Biomass: Generating Energy from Olive Pits

Coffee grounds, olive pits, grape stalks, rice and barley husks, pulp – all of these by-products can be burned to generate heat, electricity, biogas and biofuel.

Did you know that Micanthus – l also known as “elephant grass” – has a higher energy yield than the same volume of coal? Or that olive pits have a greater heating capacity than diesel? During combustion, a hectare of grain releases as much energy as 4,500 liters of heating oil. Some organic matter reveals incredible energy potential when burned.

Using special recovery processes, this biomass can be transformed to produce heat, electricity, biogas and biofuel. It is now the world’s leading source of renewable energy.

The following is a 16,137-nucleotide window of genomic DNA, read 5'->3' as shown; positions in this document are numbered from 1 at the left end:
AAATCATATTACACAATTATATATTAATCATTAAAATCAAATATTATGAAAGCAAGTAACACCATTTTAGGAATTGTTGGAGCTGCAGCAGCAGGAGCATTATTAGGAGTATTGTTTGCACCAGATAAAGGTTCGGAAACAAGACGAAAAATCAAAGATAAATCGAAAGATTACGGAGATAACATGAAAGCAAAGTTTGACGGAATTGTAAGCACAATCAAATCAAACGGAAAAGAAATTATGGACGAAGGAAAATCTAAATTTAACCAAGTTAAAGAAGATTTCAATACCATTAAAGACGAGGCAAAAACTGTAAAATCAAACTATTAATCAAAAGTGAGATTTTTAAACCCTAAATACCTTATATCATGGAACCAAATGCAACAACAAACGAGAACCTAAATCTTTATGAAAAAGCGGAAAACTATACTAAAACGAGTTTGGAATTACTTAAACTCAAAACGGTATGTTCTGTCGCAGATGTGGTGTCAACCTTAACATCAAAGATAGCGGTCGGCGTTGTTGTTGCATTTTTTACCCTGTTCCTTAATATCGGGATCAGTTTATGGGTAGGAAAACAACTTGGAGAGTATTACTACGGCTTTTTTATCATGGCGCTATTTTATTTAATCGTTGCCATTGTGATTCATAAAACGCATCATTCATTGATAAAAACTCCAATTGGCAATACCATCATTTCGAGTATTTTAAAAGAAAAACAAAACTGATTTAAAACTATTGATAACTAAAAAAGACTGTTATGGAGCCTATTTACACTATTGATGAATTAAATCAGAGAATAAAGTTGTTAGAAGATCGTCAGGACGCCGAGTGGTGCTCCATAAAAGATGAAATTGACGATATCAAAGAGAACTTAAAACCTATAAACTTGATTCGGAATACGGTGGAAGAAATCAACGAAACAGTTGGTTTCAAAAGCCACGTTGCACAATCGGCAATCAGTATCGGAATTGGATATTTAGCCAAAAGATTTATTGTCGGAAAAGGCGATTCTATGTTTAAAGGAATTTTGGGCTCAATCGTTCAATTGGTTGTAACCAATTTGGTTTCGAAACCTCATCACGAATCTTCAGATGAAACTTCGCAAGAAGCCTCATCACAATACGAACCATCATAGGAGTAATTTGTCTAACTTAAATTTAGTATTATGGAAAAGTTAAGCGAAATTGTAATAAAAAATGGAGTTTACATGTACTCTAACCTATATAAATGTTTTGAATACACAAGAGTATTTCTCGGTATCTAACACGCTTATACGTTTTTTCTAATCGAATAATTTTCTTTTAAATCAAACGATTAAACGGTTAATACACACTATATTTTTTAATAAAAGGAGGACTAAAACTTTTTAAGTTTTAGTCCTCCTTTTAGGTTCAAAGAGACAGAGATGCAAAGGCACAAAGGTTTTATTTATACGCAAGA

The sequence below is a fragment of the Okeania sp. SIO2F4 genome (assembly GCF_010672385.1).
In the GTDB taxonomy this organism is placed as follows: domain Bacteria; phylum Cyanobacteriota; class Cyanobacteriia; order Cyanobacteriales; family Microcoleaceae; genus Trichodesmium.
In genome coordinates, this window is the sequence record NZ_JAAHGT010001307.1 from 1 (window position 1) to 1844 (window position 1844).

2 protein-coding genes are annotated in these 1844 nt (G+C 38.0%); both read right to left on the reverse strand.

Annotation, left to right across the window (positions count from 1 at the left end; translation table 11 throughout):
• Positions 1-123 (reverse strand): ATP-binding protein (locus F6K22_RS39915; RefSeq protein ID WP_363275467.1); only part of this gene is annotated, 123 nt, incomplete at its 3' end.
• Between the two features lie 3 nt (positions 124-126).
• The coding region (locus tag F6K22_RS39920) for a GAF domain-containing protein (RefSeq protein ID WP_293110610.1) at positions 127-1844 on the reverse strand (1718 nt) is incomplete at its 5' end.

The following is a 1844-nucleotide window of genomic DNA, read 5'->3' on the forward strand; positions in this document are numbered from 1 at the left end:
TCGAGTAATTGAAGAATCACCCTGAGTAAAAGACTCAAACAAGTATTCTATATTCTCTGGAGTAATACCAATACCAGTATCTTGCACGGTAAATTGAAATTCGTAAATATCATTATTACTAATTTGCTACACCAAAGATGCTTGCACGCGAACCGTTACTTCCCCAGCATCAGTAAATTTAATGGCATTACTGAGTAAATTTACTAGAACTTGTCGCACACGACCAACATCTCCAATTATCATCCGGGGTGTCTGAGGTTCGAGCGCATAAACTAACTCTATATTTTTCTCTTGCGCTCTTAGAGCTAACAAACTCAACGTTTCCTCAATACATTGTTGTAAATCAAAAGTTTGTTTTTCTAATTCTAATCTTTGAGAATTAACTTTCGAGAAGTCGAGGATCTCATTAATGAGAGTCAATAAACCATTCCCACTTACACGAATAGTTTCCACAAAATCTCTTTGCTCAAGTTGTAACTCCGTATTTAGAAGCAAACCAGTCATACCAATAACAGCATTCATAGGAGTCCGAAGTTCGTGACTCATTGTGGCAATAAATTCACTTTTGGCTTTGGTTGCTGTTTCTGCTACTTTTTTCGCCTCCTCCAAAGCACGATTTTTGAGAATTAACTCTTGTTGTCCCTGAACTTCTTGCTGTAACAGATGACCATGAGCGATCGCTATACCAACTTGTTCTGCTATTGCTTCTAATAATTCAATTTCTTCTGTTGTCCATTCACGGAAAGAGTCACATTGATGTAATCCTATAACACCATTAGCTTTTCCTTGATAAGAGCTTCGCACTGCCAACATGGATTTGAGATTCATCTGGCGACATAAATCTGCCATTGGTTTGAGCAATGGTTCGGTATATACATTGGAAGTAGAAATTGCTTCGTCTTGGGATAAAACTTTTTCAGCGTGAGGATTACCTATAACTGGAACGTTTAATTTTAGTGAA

Although most biomass comes from wood and wood by-products, many other surprising – or downright unusual – waste products, including grape stalks, rice and barley husks, pulp and sludge, are also used. Sara Lee’s coffee production plant in Joure, in the Netherlands, dries and burns coffee grounds to produce heat for use in its production process. At its site in Tangier, Morocco, Renault uses boiler rooms fuelled by olive pits to supply its brand new carbon-free plant with hot water.Biomass is a fast-developing and inexhaustible source of green energy. For manufacturers, it’s a great way to recover their waste and develop industrial ecology initiatives, while local authorities can use it to turn agricultural and industrial organic waste into energy. It also reduces the carbon footprint of our businesses and cities, makes their facilities more self-reliant, efficient and economical, and provides our homes with heating and our cars with biofuels. It even creates local jobs! There’s no doubt about it – we can read the future in the coffee grounds.
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